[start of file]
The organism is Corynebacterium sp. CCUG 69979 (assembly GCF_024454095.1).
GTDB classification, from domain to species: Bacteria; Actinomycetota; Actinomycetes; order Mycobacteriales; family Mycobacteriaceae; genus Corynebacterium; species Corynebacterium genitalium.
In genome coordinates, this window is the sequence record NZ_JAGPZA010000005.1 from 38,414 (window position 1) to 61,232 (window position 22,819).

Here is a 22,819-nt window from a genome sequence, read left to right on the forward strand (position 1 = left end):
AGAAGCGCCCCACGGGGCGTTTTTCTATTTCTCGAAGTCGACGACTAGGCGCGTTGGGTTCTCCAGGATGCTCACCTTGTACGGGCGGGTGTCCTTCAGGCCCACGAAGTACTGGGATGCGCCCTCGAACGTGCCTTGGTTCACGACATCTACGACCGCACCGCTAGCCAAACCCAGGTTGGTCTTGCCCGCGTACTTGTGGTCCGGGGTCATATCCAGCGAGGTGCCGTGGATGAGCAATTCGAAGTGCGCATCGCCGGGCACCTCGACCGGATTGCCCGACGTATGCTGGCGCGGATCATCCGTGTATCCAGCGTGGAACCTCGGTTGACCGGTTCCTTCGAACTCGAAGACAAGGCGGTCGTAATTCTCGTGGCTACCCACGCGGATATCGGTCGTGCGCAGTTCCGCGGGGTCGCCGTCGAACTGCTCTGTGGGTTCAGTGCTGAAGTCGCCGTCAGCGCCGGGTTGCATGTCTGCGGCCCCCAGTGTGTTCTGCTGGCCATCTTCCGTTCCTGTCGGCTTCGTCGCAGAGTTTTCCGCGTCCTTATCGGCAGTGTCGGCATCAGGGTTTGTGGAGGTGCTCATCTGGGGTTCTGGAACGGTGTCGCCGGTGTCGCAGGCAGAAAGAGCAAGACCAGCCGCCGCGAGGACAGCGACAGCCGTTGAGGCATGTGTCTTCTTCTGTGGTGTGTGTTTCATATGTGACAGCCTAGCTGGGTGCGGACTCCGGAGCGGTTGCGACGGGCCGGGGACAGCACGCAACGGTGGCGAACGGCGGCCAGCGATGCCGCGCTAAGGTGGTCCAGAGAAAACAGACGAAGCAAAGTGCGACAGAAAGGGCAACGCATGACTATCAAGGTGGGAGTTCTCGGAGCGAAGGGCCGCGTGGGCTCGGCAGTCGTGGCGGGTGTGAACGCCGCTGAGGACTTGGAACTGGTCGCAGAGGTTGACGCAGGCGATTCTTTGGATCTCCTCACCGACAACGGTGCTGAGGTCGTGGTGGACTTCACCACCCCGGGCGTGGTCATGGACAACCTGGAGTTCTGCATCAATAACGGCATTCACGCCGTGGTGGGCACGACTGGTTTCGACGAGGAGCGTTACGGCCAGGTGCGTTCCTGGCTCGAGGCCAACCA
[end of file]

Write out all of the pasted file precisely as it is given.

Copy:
The organism is Corynebacterium sp. CCUG 69979 (assembly GCF_024454095.1).
GTDB classification, from domain to species: Bacteria; Actinomycetota; Actinomycetes; order Mycobacteriales; family Mycobacteriaceae; genus Corynebacterium; species Corynebacterium genitalium.
In genome coordinates, this window is the sequence record NZ_JAGPZA010000005.1 from 38,414 (window position 1) to 61,232 (window position 22,819).

Here is a 22,819-nt window from a genome sequence, read left to right on the forward strand (position 1 = left end):
AGAAGCGCCCCACGGGGCGTTTTTCTATTTCTCGAAGTCGACGACTAGGCGCGTTGGGTTCTCCAGGATGCTCACCTTGTACGGGCGGGTGTCCTTCAGGCCCACGAAGTACTGGGATGCGCCCTCGAACGTGCCTTGGTTCACGACATCTACGACCGCACCGCTAGCCAAACCCAGGTTGGTCTTGCCCGCGTACTTGTGGTCCGGGGTCATATCCAGCGAGGTGCCGTGGATGAGCAATTCGAAGTGCGCATCGCCGGGCACCTCGACCGGATTGCCCGACGTATGCTGGCGCGGATCATCCGTGTATCCAGCGTGGAACCTCGGTTGACCGGTTCCTTCGAACTCGAAGACAAGGCGGTCGTAATTCTCGTGGCTACCCACGCGGATATCGGTCGTGCGCAGTTCCGCGGGGTCGCCGTCGAACTGCTCTGTGGGTTCAGTGCTGAAGTCGCCGTCAGCGCCGGGTTGCATGTCTGCGGCCCCCAGTGTGTTCTGCTGGCCATCTTCCGTTCCTGTCGGCTTCGTCGCAGAGTTTTCCGCGTCCTTATCGGCAGTGTCGGCATCAGGGTTTGTGGAGGTGCTCATCTGGGGTTCTGGAACGGTGTCGCCGGTGTCGCAGGCAGAAAGAGCAAGACCAGCCGCCGCGAGGACAGCGACAGCCGTTGAGGCATGTGTCTTCTTCTGTGGTGTGTGTTTCATATGTGACAGCCTAGCTGGGTGCGGACTCCGGAGCGGTTGCGACGGGCCGGGGACAGCACGCAACGGTGGCGAACGGCGGCCAGCGATGCCGCGCTAAGGTGGTCCAGAGAAAACAGACGAAGCAAAGTGCGACAGAAAGGGCAACGCATGACTATCAAGGTGGGAGTTCTCGGAGCGAAGGGCCGCGTGGGCTCGGCAGTCGTGGCGGGTGTGAACGCCGCTGAGGACTTGGAACTGGTCGCAGAGGTTGACGCAGGCGATTCTTTGGATCTCCTCACCGACAACGGTGCTGAGGTCGTGGTGGACTTCACCACCCCGGGCGTGGTCATGGACAACCTGGAGTTCTGCATCAATAACGGCATTCACGCCGTGGTGGGCACGACTGGTTTCGACGAGGAGCGTTACGGCCAGGTGCGTTCCTGGCTCGAGGCCAACCA